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Found 23 results

  1. Discovered fossil tracks determined to be oldest known in Grand Canyon National Park ABC, Channel 15 News, Arizona The open access paper is: Rowland, S.M., Caputo, M.V., and Jensen, Z.A., 2020. Early adaptation to eolian sand dunes by basal amniotes is documented in two Pennsylvanian Grand Canyon trackways. PLoS ONE 15(8): e0237636. A related paper is: Francischini, H., Lucas, S.G., Voigt, S., Marchetti, L., Santucci, V.L., Knight, C.L., Wood, J.R., Dentzien-Dias, P. and Schultz, C.L., 2020. On the ;
  2. Nimravis

    Auction

    Well I decided to take some time off of painting the house and drove 45 miles to an auction. This auction goes on about 5 times a year and has Native American artifacts, military items, old fishing gear and yes, fossils. The majority of the fossils are fake Moroccan, but sometimes they have other things- today they have a large slab of trackways from the Coconino Sandstone that I am interested in, but it is so far down the list, I do not think I can wait. Here are some pics of The offerings- most of the flats will sell for about $50.00. Trackway Slab- standa
  3. Hi there! Wanted to share links to a mini documentary series created recently by Will Beckett. The series showcases sites, such as Belfast and Point Prim, on PEI that result in spectacular finds, some made very recently, that put this tiny Canadian province on the map. (WARNING: these links take you outside the forums to the external website YouTube) Cheers! - Keenan Episode 1 - An Introduction Episode 2 - The First Islander Episode 3 - Footprints in the Sandstone
  4. Early- and Mid-Cretaceous Archosaur Localities of North-Central Texas. Guidebook for the field trip held October 13, 2015 in conjunction with the 75th Annual Meeting of the Society of Vertebrate Paleontology in Dallas, Texas https://www.researchgate.net/publication/283711331_Early-_and_Mid-Cretaceous_Archosaur_Localities_of_North_Central_Texas https://figshare.com/articles/Early_and_Mid_Cretaceous_Archosaur_Localities_of_North_Central_Texas/1608173 http://chrisnoto.com/publications.html Yours, Paul H.
  5. These Are the Oldest Known Footprints on the Planet By George Dvorsky, Gizmodo, June 7, 2018 https://gizmodo.com/these-are-the-oldest-known-footprints-on-the-planet-1826648702 When did animals leave their first footprint on Earth? Chinese Academy of Sciences, June 6, 2018, Press Release https://www.eurekalert.org/pub_releases/2018-06/caos-wda060518.php The paper is: Zhe Chen, Xiang Chen, Chuanming Zhou, Xunlai Yuan, and Shuhai Xiao, 2018, Late Ediacaran trackways produced by bilaterian animals with paired appendages Science Advances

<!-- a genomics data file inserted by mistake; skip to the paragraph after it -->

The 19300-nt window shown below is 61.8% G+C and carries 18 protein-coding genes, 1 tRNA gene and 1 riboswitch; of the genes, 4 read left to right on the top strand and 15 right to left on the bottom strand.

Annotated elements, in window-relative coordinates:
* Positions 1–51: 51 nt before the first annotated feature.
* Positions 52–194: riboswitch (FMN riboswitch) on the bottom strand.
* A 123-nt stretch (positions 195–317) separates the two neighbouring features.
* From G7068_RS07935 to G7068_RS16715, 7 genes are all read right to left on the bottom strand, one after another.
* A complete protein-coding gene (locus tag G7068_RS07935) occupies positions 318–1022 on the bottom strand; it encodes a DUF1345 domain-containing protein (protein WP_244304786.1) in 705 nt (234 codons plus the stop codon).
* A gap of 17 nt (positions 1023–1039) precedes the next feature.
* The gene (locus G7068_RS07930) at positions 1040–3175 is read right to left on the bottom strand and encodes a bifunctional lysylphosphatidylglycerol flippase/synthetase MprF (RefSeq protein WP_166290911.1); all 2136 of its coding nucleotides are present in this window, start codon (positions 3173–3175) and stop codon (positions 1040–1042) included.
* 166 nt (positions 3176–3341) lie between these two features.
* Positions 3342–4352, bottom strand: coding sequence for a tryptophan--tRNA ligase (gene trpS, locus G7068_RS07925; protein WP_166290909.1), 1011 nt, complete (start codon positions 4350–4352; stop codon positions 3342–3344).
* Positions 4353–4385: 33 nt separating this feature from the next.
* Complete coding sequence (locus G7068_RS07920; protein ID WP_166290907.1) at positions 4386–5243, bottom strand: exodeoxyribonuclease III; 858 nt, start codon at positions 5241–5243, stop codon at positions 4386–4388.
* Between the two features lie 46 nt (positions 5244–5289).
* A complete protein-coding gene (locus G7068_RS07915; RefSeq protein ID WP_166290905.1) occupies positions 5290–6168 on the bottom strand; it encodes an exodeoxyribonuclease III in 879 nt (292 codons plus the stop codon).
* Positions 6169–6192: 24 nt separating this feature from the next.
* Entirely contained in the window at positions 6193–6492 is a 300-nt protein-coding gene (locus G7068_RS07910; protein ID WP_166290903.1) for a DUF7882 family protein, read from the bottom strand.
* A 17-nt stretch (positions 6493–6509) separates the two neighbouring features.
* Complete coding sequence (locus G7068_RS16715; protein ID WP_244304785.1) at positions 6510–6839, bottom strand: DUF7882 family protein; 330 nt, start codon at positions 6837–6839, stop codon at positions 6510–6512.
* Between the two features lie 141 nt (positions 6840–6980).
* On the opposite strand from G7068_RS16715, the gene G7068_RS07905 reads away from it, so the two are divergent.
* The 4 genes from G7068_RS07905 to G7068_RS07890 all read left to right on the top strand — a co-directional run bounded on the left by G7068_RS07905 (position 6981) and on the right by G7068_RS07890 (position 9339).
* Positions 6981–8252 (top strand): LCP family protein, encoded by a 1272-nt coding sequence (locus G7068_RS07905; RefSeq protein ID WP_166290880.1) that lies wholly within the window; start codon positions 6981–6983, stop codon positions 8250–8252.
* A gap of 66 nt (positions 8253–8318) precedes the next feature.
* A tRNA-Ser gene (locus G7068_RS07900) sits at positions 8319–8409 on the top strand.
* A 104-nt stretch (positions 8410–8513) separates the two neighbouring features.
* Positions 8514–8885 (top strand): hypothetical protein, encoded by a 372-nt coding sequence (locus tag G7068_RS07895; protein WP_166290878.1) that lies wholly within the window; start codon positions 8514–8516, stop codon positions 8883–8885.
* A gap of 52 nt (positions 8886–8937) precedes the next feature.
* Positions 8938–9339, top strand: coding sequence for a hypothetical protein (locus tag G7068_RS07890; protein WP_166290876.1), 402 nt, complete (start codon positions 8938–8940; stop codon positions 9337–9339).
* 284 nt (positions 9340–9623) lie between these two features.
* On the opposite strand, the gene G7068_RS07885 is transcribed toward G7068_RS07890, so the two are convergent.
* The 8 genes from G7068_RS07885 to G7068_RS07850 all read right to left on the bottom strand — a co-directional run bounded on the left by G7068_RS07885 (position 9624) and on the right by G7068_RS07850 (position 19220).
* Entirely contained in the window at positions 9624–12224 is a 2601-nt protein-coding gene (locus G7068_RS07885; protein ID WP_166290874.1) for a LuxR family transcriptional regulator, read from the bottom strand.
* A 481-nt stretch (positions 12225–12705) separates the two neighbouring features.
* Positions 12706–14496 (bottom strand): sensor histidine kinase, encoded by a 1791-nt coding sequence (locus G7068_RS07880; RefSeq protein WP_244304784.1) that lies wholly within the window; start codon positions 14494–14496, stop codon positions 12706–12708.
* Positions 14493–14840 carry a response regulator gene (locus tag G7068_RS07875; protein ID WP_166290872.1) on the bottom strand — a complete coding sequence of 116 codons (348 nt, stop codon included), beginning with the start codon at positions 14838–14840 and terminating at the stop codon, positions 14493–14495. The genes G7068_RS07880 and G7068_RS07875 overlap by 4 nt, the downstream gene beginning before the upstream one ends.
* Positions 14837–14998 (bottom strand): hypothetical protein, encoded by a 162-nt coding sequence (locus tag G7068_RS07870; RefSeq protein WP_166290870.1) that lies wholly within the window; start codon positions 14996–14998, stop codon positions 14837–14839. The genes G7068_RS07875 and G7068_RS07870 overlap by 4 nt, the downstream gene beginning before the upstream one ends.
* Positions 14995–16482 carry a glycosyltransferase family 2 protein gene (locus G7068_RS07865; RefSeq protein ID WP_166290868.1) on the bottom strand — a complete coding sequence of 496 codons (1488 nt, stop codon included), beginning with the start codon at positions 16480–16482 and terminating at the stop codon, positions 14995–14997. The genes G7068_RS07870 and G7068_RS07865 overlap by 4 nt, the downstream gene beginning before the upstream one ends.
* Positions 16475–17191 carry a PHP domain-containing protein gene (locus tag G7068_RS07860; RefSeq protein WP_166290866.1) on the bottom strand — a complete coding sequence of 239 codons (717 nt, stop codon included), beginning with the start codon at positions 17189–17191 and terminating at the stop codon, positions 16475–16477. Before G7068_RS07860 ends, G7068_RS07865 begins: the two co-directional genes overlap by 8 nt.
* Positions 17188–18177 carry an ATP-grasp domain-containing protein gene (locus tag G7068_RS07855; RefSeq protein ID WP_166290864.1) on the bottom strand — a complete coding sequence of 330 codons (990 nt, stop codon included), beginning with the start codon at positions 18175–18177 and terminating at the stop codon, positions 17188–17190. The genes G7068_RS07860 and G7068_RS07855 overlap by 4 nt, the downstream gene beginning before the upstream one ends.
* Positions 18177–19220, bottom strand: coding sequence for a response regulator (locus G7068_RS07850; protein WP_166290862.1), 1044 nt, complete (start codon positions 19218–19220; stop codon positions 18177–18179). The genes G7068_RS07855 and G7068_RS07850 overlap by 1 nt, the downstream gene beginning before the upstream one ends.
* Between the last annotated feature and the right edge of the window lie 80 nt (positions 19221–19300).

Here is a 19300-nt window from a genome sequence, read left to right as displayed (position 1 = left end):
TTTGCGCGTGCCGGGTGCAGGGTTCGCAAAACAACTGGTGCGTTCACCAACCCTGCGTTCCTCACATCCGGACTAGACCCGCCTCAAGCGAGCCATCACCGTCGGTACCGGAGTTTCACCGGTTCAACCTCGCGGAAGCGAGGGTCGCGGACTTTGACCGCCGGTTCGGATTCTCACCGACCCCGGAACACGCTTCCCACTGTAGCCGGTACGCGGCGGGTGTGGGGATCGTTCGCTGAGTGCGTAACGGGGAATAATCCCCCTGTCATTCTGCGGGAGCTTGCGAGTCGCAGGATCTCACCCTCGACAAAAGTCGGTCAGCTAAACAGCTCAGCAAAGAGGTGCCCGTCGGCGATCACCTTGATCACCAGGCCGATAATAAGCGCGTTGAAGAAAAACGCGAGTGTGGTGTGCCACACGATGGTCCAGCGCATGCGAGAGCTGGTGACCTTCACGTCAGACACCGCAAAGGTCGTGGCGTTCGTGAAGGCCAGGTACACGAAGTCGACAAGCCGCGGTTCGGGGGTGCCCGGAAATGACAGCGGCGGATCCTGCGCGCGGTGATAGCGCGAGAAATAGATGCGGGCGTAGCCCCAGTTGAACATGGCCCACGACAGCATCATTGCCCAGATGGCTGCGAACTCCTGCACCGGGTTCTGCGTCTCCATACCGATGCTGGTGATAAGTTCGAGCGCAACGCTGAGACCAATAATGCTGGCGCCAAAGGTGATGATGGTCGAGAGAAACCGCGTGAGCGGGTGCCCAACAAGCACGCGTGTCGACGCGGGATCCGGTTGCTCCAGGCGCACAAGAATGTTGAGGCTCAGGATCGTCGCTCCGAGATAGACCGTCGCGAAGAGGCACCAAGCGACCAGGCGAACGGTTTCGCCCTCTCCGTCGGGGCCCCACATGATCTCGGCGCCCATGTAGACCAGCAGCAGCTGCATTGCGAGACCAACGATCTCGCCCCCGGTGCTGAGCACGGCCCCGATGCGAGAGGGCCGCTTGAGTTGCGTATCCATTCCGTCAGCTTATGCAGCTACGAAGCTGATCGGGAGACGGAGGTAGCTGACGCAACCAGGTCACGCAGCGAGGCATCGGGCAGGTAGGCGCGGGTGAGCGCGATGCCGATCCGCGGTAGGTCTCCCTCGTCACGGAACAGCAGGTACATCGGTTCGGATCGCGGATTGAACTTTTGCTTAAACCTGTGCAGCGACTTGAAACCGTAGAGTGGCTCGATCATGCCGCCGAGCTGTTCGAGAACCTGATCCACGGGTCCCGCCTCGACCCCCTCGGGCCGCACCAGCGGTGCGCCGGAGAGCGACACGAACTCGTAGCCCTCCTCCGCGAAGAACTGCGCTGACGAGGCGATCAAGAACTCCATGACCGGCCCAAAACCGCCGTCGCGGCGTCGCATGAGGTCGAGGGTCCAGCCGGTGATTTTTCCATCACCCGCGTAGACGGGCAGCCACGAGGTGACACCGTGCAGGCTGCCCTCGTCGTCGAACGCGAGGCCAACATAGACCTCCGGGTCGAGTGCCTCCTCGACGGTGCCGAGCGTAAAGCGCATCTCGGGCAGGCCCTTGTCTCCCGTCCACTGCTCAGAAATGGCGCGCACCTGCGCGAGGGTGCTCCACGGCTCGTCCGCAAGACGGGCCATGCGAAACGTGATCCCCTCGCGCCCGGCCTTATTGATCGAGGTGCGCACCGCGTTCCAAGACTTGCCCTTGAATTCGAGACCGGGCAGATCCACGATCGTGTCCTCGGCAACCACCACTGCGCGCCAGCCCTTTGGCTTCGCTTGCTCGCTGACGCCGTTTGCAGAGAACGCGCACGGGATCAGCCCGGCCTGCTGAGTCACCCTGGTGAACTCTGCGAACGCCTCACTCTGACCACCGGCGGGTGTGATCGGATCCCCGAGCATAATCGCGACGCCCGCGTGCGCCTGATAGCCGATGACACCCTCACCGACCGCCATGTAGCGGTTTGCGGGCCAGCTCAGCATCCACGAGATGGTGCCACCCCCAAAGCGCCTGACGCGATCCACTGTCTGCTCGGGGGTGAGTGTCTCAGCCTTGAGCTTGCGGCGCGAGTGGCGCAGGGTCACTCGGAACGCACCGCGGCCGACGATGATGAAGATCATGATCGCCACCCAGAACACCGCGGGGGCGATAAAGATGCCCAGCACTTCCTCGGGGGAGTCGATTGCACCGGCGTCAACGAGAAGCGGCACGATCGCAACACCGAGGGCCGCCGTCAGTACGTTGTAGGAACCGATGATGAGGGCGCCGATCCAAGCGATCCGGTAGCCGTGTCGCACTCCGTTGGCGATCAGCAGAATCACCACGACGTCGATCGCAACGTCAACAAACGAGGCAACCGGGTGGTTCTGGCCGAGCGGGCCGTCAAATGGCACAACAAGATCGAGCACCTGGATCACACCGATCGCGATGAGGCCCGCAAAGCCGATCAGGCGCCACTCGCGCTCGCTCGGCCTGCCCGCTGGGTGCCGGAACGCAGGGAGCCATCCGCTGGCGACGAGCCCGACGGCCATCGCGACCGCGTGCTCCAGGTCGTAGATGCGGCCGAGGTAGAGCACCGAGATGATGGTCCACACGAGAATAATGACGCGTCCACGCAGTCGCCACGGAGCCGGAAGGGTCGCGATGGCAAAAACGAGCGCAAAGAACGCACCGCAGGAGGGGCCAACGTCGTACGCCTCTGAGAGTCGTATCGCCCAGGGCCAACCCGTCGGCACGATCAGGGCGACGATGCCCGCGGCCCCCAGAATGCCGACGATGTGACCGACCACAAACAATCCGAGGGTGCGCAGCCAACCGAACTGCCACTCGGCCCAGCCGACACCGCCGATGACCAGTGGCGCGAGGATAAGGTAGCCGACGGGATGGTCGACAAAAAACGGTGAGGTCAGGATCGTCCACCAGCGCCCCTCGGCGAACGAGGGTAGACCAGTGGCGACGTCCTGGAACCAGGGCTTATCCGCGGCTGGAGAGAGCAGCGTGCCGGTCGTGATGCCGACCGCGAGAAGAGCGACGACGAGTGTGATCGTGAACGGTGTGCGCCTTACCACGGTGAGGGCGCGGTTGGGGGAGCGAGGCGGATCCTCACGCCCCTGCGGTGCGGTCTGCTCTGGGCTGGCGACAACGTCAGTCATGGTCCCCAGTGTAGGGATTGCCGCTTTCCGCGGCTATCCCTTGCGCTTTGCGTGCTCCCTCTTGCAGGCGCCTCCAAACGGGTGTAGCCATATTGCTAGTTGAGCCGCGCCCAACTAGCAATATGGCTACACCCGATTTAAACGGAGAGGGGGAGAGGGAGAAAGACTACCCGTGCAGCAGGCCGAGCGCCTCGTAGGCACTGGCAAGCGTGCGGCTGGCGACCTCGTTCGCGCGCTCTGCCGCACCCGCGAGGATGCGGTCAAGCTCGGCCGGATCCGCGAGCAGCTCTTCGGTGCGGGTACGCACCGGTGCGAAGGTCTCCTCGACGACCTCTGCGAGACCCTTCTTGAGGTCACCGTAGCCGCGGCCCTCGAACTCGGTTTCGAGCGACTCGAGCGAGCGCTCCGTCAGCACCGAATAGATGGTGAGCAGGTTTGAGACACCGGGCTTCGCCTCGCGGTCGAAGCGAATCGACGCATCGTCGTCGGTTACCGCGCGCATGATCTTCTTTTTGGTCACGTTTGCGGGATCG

6. LIDAR based characterization technology has helped analyze the first Dinosaur Trackways in the State of Arkansas better than just producing rice and soybeans http://journals.plos.org/plosone/article?id=10.1371/journal.pone.0190527
  7. redleaf101

    Sussex Field Work (2015)

    Sussex is an interesting region in terms of geology and paleobiology. An amalgamation of different formations crisscrossing the larger Moncton Basin, this area was the target of study by local and foreign interests. Sussex is known for its potash mines, but one shouldn't forget the importance of the rich fossil localities doting the region. One such discovery was probably evidence of Canada's oldest forest, which is of significance. Matt Stimson, along with other professionals in the field, did some work in the area. I've had the chance to assist on occasion in a few field trips. The work don
  8. Roach, N. T., K. G. Hatala, K. R. Ostrofsky, B. Villmoare, J. S. Reeves, Andrew Du, D. R. Braun, J. W. K. Harris, A. K. Behrensmeyer, and B. G. Richmond, 2016, Pleistocene footprints show intensive use of lake margin habitats by Homo erectus groups. Scientific Reports 6, Article number: 26374 (2016) doi:10.1038/srep26374 http://www.nature.com/articles/srep26374 https://www.researchgate.net/publication/303372868_Pleistocene_footprints_show_intensive_use_of_lake_margin_habitats_by_Homo_erectus_groups https://repository.si.edu/handle/10088/28928 http://nrs.